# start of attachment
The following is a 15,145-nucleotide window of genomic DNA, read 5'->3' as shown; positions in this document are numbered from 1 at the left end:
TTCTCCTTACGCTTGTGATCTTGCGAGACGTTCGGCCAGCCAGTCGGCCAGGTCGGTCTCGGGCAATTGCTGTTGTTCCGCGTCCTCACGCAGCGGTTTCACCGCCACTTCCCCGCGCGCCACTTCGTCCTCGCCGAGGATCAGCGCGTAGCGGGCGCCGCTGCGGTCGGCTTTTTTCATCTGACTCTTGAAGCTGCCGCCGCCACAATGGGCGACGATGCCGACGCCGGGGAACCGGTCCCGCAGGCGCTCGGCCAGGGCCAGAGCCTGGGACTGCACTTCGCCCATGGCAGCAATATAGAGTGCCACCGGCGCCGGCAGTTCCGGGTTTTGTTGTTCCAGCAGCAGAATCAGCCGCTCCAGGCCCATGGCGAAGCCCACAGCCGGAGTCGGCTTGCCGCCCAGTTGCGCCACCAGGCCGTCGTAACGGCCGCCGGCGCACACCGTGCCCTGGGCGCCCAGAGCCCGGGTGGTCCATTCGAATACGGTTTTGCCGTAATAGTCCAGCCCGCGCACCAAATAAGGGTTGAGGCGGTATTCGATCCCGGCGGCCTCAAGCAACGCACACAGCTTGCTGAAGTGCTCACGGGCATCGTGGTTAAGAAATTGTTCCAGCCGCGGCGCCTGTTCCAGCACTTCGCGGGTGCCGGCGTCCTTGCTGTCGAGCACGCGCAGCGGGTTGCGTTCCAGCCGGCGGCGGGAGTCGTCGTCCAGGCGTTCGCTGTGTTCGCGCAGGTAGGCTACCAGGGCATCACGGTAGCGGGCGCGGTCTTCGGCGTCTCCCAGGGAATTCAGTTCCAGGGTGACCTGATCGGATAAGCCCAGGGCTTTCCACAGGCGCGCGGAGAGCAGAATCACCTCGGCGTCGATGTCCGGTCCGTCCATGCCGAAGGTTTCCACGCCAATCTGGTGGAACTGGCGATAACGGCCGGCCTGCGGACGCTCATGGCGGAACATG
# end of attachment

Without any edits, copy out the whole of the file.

The following is a 15,145-nucleotide window of genomic DNA, read 5'->3' as shown; positions in this document are numbered from 1 at the left end:
TTCTCCTTACGCTTGTGATCTTGCGAGACGTTCGGCCAGCCAGTCGGCCAGGTCGGTCTCGGGCAATTGCTGTTGTTCCGCGTCCTCACGCAGCGGTTTCACCGCCACTTCCCCGCGCGCCACTTCGTCCTCGCCGAGGATCAGCGCGTAGCGGGCGCCGCTGCGGTCGGCTTTTTTCATCTGACTCTTGAAGCTGCCGCCGCCACAATGGGCGACGATGCCGACGCCGGGGAACCGGTCCCGCAGGCGCTCGGCCAGGGCCAGAGCCTGGGACTGCACTTCGCCCATGGCAGCAATATAGAGTGCCACCGGCGCCGGCAGTTCCGGGTTTTGTTGTTCCAGCAGCAGAATCAGCCGCTCCAGGCCCATGGCGAAGCCCACAGCCGGAGTCGGCTTGCCGCCCAGTTGCGCCACCAGGCCGTCGTAACGGCCGCCGGCGCACACCGTGCCCTGGGCGCCCAGAGCCCGGGTGGTCCATTCGAATACGGTTTTGCCGTAATAGTCCAGCCCGCGCACCAAATAAGGGTTGAGGCGGTATTCGATCCCGGCGGCCTCAAGCAACGCACACAGCTTGCTGAAGTGCTCACGGGCATCGTGGTTAAGAAATTGTTCCAGCCGCGGCGCCTGTTCCAGCACTTCGCGGGTGCCGGCGTCCTTGCTGTCGAGCACGCGCAGCGGGTTGCGTTCCAGCCGGCGGCGGGAGTCGTCGTCCAGGCGTTCGCTGTGTTCGCGCAGGTAGGCTACCAGGGCATCACGGTAGCGGGCGCGGTCTTCGGCGTCTCCCAGGGAATTCAGTTCCAGGGTGACCTGATCGGATAAGCCCAGGGCTTTCCACAGGCGCGCGGAGAGCAGAATCACCTCGGCGTCGATGTCCGGTCCGTCCATGCCGAAGGTTTCCACGCCAATCTGGTGGAACTGGCGATAACGGCCGGCCTGCGGACGCTCATGGCGGAACATG